This year's BC Mindfulness Summit has a great lineup of presenters, each offering wisdom and practical skills for participants to use in their everyday lives. We recently had the opportunity to have a conversation with Dr. Mark Sherman to ask a few questions about his professions, interests, and much more.
As a family physician with a special interest in mindfulness and meditation, how did you become interested in mindfulness?
I have always been interested in the mind/body continuum. Medicine has been an opportunity to explore this and to help the people I work with as patients towards deeper places of healing. As a medical student I had the opportunity to travel to India and to be introduced to yoga and meditation. What began as a personal practice evolved into sharing these practices with patients, teaching yoga and, eventually, to what has become BCALM.
What profession would you have chosen, if not health care?
If not for Medicine, I may have become a travel writer, mystical poet, or a wandering hermit! Either way I believe I would have ended up teaching meditation in some capacity. It is my greatest joy and privilege.
What do you like about teaching?
I love the connection that teaching allows me to have with others. I teach to learn, and to be able to see mindfulness and meditation anew through the experiences of others. The joy, meaning and, at times, transformation that arises through what we learn together is truly inspiring!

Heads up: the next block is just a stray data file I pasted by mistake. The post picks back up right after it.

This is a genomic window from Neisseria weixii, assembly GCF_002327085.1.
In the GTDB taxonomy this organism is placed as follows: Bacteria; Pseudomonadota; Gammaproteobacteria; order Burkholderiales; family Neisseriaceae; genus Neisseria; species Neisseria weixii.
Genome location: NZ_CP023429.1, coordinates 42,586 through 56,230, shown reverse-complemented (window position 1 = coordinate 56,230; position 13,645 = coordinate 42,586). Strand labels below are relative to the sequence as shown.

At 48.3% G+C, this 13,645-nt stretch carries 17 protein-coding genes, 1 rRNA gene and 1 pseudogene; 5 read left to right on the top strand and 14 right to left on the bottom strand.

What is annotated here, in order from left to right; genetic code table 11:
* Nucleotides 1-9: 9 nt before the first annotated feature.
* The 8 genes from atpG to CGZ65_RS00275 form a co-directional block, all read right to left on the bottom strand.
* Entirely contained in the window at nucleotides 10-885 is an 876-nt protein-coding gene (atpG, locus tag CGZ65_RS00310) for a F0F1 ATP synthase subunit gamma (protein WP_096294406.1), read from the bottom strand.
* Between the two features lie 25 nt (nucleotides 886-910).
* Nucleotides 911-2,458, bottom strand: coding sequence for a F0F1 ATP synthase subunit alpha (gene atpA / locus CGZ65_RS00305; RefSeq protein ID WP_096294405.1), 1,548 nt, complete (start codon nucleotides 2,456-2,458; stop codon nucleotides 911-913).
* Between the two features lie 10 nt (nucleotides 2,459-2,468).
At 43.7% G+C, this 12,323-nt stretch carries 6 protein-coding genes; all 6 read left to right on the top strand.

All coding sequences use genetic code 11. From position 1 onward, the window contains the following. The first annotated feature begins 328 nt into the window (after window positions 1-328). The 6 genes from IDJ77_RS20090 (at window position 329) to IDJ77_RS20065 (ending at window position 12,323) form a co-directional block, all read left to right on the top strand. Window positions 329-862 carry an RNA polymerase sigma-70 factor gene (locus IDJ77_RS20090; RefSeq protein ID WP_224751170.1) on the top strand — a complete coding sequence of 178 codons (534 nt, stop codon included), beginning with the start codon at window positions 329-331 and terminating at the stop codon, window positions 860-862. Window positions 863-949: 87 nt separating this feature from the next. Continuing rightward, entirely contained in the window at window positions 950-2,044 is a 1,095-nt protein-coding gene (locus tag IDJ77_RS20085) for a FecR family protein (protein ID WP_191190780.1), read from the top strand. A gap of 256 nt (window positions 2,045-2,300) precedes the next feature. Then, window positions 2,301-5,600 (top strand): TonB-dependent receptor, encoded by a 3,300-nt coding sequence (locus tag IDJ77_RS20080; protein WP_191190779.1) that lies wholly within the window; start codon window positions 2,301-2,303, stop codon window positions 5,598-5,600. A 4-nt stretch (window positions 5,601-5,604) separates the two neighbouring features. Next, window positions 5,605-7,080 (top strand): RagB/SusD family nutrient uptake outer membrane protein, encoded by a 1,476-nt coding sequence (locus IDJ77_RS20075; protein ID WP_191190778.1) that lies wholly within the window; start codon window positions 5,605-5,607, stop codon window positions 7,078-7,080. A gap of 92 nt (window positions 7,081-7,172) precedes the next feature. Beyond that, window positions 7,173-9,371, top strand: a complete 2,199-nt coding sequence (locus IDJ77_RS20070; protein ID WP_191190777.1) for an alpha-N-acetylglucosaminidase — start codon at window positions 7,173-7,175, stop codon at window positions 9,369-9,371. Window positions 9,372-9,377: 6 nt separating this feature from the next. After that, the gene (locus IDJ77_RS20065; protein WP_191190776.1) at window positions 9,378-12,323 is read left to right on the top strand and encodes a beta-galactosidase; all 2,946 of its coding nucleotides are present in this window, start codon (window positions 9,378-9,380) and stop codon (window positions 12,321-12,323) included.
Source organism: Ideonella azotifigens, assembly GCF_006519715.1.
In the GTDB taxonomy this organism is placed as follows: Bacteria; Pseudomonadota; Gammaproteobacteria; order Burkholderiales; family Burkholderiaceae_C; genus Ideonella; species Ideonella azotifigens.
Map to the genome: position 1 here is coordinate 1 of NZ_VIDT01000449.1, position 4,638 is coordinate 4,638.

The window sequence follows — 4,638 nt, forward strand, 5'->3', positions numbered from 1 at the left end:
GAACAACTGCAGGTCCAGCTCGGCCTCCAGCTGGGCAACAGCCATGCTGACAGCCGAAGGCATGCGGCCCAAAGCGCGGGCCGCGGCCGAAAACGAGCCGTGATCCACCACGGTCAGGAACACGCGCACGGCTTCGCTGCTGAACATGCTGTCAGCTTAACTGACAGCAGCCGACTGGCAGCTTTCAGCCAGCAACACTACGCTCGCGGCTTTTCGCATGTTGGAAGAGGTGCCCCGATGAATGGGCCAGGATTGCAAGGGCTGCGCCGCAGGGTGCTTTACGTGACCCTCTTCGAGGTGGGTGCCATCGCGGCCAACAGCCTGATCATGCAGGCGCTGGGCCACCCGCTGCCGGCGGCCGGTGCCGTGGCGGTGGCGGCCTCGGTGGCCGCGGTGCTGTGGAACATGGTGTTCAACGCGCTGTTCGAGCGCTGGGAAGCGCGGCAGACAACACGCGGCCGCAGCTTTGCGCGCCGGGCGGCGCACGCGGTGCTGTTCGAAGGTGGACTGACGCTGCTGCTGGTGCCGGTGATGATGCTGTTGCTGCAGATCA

What do you like the most about working in health care?
I enjoy helping others find a sense of health and healing through the care of their body/mind. While medications are sometimes necessary tools in this journey, I find meaning and joy witnessing others make changes to their diet, activity, sleep habits and stress management. Inevitably these are the true agents of healing and transformation in the patients I work with.
If you could have a super power, what would it be?
I would love to have the ability to help others see themselves as they really are. Most of us are so caught up in trances of unworthiness, with much of our lives feeling separated, alone and overbusied as we constantly compare ourselves to some fictional ideal – and always falling short. The truth is that we are interconnected and interdependent in myriad ways. The truth is that each of us are beautiful as we are. What if we lived our life loving ourselves and others as we/they are, rather than always trying to be something, or someone, else?
I would also love to be able to fly!
Which famous person (from any time period) would you like to have dinner with?
Oooh… I would have a vegetarian dinner party and invite John O’Donahue, Thich Nhat Hanh, Pema Chodron, and Mother Theresa.
BC Mindfulness Virtual Summit
This weekend educational event is for health and helping professionals to develop and enrich their personal and professional mindfulness practices. Participants who already integrate mindfulness facilitation into their work, as well as those who are curious about how to develop these skills, will benefit from this opportunity to learn from a group of innovative and seasoned mindfulness practitioners.
- Posted May 3, 2021